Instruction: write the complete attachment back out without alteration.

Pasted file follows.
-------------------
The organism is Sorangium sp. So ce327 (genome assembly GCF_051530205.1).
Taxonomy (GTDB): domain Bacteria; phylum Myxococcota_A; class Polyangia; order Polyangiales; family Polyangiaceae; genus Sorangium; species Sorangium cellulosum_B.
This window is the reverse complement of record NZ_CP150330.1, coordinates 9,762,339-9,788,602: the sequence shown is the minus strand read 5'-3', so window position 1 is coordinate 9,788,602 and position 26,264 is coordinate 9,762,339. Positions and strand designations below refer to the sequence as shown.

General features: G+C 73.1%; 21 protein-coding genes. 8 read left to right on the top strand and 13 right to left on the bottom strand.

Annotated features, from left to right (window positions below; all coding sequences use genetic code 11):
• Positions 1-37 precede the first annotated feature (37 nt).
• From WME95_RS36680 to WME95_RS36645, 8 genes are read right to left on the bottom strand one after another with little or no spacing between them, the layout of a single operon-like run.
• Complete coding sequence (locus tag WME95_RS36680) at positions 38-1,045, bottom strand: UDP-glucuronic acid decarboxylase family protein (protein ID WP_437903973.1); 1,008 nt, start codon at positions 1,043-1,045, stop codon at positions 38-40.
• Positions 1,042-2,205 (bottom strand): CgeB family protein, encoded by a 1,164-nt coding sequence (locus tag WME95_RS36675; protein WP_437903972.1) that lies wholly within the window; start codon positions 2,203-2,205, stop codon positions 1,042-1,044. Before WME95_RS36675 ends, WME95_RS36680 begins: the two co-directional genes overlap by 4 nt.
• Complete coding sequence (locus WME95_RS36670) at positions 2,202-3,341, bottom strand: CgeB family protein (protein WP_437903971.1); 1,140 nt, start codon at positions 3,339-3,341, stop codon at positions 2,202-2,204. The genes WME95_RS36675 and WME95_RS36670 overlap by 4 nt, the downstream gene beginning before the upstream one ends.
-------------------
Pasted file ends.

The organism is Sorangium sp. So ce327 (genome assembly GCF_051530205.1).
Taxonomy (GTDB): domain Bacteria; phylum Myxococcota_A; class Polyangia; order Polyangiales; family Polyangiaceae; genus Sorangium; species Sorangium cellulosum_B.
This window is the reverse complement of record NZ_CP150330.1, coordinates 9,762,339-9,788,602: the sequence shown is the minus strand read 5'-3', so window position 1 is coordinate 9,788,602 and position 26,264 is coordinate 9,762,339. Positions and strand designations below refer to the sequence as shown.

General features: G+C 73.1%; 21 protein-coding genes. 8 read left to right on the top strand and 13 right to left on the bottom strand.

Annotated features, from left to right (window positions below; all coding sequences use genetic code 11):
• Positions 1-37 precede the first annotated feature (37 nt).
• From WME95_RS36680 to WME95_RS36645, 8 genes are read right to left on the bottom strand one after another with little or no spacing between them, the layout of a single operon-like run.
• Complete coding sequence (locus tag WME95_RS36680) at positions 38-1,045, bottom strand: UDP-glucuronic acid decarboxylase family protein (protein ID WP_437903973.1); 1,008 nt, start codon at positions 1,043-1,045, stop codon at positions 38-40.
• Positions 1,042-2,205 (bottom strand): CgeB family protein, encoded by a 1,164-nt coding sequence (locus tag WME95_RS36675; protein WP_437903972.1) that lies wholly within the window; start codon positions 2,203-2,205, stop codon positions 1,042-1,044. Before WME95_RS36675 ends, WME95_RS36680 begins: the two co-directional genes overlap by 4 nt.
• Complete coding sequence (locus WME95_RS36670) at positions 2,202-3,341, bottom strand: CgeB family protein (protein WP_437903971.1); 1,140 nt, start codon at positions 3,339-3,341, stop codon at positions 2,202-2,204. The genes WME95_RS36675 and WME95_RS36670 overlap by 4 nt, the downstream gene beginning before the upstream one ends.